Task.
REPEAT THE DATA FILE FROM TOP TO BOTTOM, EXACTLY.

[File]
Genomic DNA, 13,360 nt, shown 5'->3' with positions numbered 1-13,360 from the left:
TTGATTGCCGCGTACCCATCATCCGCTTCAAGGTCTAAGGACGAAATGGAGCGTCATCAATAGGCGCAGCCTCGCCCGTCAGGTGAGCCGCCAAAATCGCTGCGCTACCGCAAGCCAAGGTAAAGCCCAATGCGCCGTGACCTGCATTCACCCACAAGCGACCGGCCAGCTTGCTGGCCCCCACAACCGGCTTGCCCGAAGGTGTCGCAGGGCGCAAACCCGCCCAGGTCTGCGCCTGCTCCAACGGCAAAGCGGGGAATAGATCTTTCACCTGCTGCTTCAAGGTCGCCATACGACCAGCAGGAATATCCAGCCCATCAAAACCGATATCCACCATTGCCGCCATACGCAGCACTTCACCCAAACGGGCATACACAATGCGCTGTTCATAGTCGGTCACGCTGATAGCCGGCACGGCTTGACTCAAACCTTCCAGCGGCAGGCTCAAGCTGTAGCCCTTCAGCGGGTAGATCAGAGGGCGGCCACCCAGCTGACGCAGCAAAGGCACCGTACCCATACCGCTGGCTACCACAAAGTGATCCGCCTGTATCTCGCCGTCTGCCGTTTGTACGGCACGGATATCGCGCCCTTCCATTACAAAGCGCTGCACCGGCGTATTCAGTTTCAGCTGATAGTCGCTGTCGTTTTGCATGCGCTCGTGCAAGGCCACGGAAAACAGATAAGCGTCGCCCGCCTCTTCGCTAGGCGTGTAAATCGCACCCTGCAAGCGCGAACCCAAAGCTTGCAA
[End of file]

Genomic DNA, 13,360 nt, shown 5'->3' with positions numbered 1-13,360 from the left:
TTGATTGCCGCGTACCCATCATCCGCTTCAAGGTCTAAGGACGAAATGGAGCGTCATCAATAGGCGCAGCCTCGCCCGTCAGGTGAGCCGCCAAAATCGCTGCGCTACCGCAAGCCAAGGTAAAGCCCAATGCGCCGTGACCTGCATTCACCCACAAGCGACCGGCCAGCTTGCTGGCCCCCACAACCGGCTTGCCCGAAGGTGTCGCAGGGCGCAAACCCGCCCAGGTCTGCGCCTGCTCCAACGGCAAAGCGGGGAATAGATCTTTCACCTGCTGCTTCAAGGTCGCCATACGACCAGCAGGAATATCCAGCCCATCAAAACCGATATCCACCATTGCCGCCATACGCAGCACTTCACCCAAACGGGCATACACAATGCGCTGTTCATAGTCGGTCACGCTGATAGCCGGCACGGCTTGACTCAAACCTTCCAGCGGCAGGCTCAAGCTGTAGCCCTTCAGCGGGTAGATCAGAGGGCGGCCACCCAGCTGACGCAGCAAAGGCACCGTACCCATACCGCTGGCTACCACAAAGTGATCCGCCTGTATCTCGCCGTCTGCCGTTTGTACGGCACGGATATCGCGCCCTTCCATTACAAAGCGCTGCACCGGCGTATTCAGTTTCAGCTGATAGTCGCTGTCGTTTTGCATGCGCTCGTGCAAGGCCACGGAAAACAGATAAGCGTCGCCCGCCTCTTCGCTAGGCGTGTAAATCGCACCCTGCAAGCGCGAACCCAAAGCTTGCAA